A moment ago I sat down to jot some ideas about the act of walking. It took seconds before I stood up again and paced to a balcony overlooking the sea. The scenery urged me to stroll down and begin a long and pleasing journey. Pilgrimages, expeditions, contemplating strolls: The act of walking has always been man’s way of relating to the world. It is said to be an active presence of body and mind, an amateur act, a simple joy, a ritual. From Diogenes and the Peripatetics to Rousseau, Kant, Kierkegaard and the figure of the European flâneur, the history of walks and walkers is long and rich. Here are a few examples of characters who have truly roamed around.
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When we go back and seek out ancient examples of walkers, we inevitably stumble upon the Greeks. The Muses had to cross a colonnade or peripatos to reach Apollo’s temple. If you look up peripatetic in the dictionary, you’ll find words related to walking and traveling. This gave Aristotle’s school its name, and the idea of ambulatory lecturing was born. The connection between walking and thinking is present and ageless. Bipedal movement conveys a sense of space and time. It is not only practical but also philosophical; just notice the rhythm of your steps, your heartbeat and your breath as your thoughts begin to drift and wander.
As Thoreau explored the woods, he hoped man could become a part of nature. In Walking, his 1863 treatise, he reminds us how the simple act of walking can connect “wild men with their wildest dreams,” and how walking is not only physical mobility but political and spiritual as well. In Rebecca Solnit’s outstanding Wanderlust: A History of Walking, there is a chapter called “The Legs of William Wordsworth.” Solnit talks about how Wordsworth links walking with everything from nature and poetry to poverty. The Romantic even set off on a 2,000-mile journey on foot. For him, the rural won out over the urban; in his words, “Happy in this, that I with nature walked/Not having a too early intercourse/With the deformities of crowded life….”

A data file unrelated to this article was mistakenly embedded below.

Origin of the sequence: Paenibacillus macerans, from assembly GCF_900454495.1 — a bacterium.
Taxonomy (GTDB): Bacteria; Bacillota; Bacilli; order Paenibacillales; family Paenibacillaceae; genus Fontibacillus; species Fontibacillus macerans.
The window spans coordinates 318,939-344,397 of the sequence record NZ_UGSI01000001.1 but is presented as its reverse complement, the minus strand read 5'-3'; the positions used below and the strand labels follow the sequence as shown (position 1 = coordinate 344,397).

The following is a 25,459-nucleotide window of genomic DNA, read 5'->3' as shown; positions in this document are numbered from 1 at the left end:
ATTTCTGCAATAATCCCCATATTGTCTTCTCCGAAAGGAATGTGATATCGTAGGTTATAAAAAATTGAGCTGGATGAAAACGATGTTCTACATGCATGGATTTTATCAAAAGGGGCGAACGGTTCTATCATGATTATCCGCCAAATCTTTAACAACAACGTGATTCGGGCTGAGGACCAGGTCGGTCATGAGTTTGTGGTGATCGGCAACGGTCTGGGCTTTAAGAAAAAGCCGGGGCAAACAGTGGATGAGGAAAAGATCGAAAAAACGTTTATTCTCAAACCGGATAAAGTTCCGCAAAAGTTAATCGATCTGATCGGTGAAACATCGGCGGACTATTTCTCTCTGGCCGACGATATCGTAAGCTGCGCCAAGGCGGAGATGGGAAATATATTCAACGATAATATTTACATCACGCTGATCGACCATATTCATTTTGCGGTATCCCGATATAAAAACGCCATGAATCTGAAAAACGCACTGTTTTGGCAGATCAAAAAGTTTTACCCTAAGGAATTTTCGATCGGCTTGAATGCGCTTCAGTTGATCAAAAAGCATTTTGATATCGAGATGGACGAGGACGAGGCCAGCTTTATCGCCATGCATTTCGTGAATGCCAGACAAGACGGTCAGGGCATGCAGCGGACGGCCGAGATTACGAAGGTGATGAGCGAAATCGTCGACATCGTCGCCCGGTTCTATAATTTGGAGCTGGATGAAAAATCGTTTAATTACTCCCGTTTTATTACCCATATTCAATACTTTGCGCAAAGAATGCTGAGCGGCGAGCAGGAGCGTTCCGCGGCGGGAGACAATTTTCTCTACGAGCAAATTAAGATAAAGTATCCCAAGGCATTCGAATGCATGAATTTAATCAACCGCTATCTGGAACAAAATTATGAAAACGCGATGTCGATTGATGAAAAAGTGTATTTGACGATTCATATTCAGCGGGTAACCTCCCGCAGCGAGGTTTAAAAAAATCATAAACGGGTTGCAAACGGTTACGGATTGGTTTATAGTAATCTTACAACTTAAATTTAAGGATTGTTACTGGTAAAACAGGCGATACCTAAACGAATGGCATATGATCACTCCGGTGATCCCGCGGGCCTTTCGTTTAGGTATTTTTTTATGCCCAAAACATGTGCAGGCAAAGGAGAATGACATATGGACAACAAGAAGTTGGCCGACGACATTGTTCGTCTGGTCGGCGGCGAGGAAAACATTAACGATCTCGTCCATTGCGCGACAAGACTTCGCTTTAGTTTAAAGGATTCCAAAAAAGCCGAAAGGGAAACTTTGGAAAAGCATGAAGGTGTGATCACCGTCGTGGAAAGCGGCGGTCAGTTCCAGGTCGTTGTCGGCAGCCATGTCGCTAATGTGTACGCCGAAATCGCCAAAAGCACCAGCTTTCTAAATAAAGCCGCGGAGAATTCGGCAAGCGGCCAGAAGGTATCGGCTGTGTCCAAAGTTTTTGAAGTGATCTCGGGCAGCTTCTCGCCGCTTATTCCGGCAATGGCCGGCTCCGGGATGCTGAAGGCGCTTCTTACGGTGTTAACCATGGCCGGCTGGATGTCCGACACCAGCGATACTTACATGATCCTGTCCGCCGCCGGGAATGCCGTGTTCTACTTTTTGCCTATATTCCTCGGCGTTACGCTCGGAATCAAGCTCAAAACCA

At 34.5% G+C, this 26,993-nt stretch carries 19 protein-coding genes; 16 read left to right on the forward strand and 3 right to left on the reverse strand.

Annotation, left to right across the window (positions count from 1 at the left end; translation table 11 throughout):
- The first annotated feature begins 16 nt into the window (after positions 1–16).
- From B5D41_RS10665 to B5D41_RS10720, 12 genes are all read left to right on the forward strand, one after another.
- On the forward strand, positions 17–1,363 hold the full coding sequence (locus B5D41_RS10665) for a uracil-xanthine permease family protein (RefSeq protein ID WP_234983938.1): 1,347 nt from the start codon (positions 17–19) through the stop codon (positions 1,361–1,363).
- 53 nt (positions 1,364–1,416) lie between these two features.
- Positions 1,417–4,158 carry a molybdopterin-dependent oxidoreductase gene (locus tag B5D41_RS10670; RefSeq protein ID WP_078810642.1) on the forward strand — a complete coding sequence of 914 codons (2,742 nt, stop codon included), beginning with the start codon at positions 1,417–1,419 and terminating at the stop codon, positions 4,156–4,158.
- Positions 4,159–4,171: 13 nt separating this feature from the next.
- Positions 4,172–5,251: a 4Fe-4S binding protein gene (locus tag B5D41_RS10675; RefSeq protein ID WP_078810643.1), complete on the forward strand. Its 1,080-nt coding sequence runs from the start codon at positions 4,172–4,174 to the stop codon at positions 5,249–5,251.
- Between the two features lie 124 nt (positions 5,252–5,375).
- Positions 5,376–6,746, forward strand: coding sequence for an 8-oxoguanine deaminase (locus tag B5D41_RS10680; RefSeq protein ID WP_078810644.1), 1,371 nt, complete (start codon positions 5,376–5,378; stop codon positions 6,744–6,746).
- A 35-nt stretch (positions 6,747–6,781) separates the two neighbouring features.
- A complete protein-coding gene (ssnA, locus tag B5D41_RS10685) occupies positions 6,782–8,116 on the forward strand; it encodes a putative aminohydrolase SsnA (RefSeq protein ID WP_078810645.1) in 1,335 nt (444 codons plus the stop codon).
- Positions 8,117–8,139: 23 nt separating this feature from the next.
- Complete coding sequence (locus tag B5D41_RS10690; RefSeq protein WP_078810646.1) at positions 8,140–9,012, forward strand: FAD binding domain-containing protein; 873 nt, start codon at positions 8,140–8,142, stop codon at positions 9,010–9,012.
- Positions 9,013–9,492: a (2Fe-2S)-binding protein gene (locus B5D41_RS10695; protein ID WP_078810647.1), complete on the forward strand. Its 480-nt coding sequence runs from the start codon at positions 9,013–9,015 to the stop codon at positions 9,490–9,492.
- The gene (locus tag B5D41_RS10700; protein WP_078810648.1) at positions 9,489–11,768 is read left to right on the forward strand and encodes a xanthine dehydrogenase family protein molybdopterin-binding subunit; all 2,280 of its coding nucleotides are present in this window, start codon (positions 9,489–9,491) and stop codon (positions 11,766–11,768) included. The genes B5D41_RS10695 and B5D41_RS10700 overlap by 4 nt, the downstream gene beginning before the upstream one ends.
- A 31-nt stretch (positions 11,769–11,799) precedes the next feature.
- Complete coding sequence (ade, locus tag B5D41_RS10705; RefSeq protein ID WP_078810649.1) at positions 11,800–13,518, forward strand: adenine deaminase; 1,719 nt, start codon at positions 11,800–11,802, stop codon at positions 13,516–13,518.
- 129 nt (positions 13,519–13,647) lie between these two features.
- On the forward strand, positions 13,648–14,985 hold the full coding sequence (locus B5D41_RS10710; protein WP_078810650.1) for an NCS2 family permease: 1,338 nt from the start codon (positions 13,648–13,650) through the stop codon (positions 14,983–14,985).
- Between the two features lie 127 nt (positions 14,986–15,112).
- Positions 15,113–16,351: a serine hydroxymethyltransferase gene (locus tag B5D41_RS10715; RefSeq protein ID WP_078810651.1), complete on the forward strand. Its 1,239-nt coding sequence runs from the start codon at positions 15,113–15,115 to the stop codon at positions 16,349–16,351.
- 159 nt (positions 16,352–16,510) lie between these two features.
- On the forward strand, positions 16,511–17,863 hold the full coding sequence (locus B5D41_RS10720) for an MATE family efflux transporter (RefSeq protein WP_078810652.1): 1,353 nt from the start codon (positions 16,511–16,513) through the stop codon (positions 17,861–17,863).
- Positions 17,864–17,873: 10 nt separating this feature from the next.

I find nothing more pleasing than arriving in a foreign city and setting off on an aimless stroll, looking at signs and façades, hearing unfamiliar voices and brushing by strangers. In Open City, Teju Cole’s Nigerian narrator wanders the urban grid of Manhattan, allowing the city and its inhabitans to give him insight. Two hundred years before Cole’s Julius strode through New York City, Søren Kierkegaard was famous for his pensive walks through Copenhagen. Jean-Jacques Rousseau also meditated best while walking. He would take solitary strolls through the Bois de Boulogne both to see and to think. Urban wandering might not be the same as rambling through bucolic landscapes, but both encapsulate a spiritual and physical aspect of human experience. One open to all, boundless and inspiriting.
The Oxford dictionary definition of the French noun flâneur is “A man who saunters around observing society.” The first time I was captured by the word was when reading Jorge Luis Borges and his sublime description of an abandoned neighborhood in Constitución. When Walter Benjamin highlighted Baudelaire’s notion of the flâneur in the 20th century, he brought the modern urban explorer to the eye of attentive scholars. In Robert Walser’s magnificent The Walk (Der Spaziergang), the writer embarks on a journey through a provincial Swiss town encountering all kinds of unexpected characters. Even though flânerie has become more difficult these days, if you open your eyes, you’ll see there are still some passionate wanderers among us.
The 21st-Century Walker
Everyday life in a city may not be as it used to: Everything from globalization to smartphones has changed the look and feel of urban sidewalks. But that has nothing to do to with getting up one fine morning and having the urge to take a walk. In a matter of seconds you can hurry out into a street and encounter a stranger, a bright sky or a colorful display of cupcakes in a patisserie. You have permission to stroll, to wander, to look, to think and enjoy your thoughts and meditation. This is what makes walking so amazing and enduring. Perhaps it is time to leave the desk and take a stroll before the sun’s last ray is gone.
By Susana Lay for Savoteur
Susana loves long walks and sometimes loses her voice while teaching literature classes. She reads Anthony Browne Gorilla to her five-year-old son and researches universities with her 18-year-old son. She loves to write, watch movies, eat and sleep. She also loves to travel and to write about her travels. You’ll never know where to find her — most of the time, she herself doesn’t know.
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